Never fear! There’s a book about that! C. Chris Smith, the editor for Englewood Review of Books, wrote a book called Reading for the Common Good. Do you wonder how reading really can change the world? Does it feel inconsequential or escapist to pick up a book these days? How might reading affect our neighborhoods and churches?

This isn’t about a cheesy Christian book club. This is a book that is about reorienting ourselves as a community, towards the flourishing of our neighborhoods and we can do it in small, daily, routines — like reading. Take a look at my review over at The Well. It’s geared for Christian women academics — so as a #MamaPhD, I have a lot in common with that audience — and yet, it’s a great book to pick up no matter your vocation.

Here’s a snippet:

Books were always my first love. As an only child, I spent my childhood wrapped in novels with the sounds of Disney’s Electric Parade on the background. It seemed only natural that my love for reading catapulted me into studying English as an undergraduate and then on to a master’s and Ph.D in literature. In all the focus on theory and dissecting novels like biology experiments, it became easy to think that reading would always (and only) serve a particular end. Pleasure and learning were subsumed into how a book was useful, how it perpetuated ideological categories. I wish I had had C. Christopher Smith’s new book, Reading for the Common Good, in those heady graduate school years as a gentle guide to reading for others.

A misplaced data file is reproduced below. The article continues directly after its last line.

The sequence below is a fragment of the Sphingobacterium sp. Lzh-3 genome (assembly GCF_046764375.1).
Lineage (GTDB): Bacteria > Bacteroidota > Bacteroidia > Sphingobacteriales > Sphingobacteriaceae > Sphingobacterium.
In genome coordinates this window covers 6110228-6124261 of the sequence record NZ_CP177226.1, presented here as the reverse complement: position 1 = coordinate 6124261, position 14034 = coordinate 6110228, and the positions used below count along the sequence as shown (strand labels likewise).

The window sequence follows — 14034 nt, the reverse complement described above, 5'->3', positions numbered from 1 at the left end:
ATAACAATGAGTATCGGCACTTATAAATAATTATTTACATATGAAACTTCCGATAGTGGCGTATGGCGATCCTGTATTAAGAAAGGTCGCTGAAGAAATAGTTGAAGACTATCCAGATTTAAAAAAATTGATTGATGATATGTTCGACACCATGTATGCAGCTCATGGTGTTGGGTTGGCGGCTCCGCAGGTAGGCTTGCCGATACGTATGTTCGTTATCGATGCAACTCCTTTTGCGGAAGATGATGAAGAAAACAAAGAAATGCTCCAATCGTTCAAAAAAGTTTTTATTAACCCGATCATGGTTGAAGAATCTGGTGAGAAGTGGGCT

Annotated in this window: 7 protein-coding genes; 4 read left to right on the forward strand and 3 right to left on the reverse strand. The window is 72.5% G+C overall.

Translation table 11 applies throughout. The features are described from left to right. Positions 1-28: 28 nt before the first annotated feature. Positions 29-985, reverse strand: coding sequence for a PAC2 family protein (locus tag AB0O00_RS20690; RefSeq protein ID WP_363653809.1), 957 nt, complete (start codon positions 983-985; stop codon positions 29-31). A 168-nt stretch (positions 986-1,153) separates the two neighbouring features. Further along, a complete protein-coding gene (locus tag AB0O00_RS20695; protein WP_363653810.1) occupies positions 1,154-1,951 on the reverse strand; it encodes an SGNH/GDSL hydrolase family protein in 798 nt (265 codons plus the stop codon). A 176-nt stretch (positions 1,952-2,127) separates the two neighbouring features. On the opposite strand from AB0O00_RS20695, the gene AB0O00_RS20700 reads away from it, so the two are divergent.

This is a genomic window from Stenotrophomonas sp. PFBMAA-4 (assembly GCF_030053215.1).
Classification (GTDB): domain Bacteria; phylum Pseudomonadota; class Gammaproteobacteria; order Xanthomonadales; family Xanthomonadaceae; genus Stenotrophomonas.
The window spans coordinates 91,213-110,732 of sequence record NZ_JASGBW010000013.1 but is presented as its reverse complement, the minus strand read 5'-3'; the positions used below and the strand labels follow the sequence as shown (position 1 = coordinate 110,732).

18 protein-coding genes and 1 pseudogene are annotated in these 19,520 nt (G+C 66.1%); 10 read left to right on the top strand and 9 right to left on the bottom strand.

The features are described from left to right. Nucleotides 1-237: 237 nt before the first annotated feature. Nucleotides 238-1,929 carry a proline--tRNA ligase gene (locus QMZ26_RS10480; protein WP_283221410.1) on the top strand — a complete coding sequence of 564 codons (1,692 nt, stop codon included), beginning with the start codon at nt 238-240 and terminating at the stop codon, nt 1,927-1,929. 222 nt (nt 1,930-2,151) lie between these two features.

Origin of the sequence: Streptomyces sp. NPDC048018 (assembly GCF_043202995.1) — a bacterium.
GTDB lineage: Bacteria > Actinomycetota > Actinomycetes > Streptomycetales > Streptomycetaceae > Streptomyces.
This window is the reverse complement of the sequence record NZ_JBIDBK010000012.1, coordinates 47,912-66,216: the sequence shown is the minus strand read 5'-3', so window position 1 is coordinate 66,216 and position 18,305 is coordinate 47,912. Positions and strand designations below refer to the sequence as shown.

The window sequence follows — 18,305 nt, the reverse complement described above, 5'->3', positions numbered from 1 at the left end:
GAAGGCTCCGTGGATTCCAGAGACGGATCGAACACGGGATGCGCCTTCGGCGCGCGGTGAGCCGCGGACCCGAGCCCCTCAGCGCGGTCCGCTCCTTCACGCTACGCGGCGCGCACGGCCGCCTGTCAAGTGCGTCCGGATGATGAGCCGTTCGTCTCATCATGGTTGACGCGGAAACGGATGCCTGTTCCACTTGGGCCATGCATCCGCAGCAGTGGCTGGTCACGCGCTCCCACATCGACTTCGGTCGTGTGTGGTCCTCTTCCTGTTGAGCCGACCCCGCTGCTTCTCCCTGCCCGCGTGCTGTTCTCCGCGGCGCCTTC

Smith’s book, Reading for the Common Good: How Books Help our Churches and Neighborhoods Flourish, is the practical outworking of the Editor of The Englewood Review of Books’ previous co-authored book, Slow Church. Where Slow Church left off — advocating a return to incarnational living in church community rather than the McDonaldization of attractional churches — Reading for the Common Good continues. In it, Smith centers the local church; he writes: “For disciples of Jesus, our first and primary vocation is to follow in the way of Jesus as part of a church community.” How do individuals living their vocation within the context of their churches and communities begin to flourish? How do we slow down, invite conversation, and practice ethical, intentional discipleship? How do we learn to love the places where God has put us? Smith argues that reading buttresses the common good.

In many ways it seems ludicrous that the idea of reading is a revolutionary and transformative act. Isn’t it too basic for that? For most women in the academy, reading has been part and parcel of a way of life, simply the water we swim in.


Read more at The Well!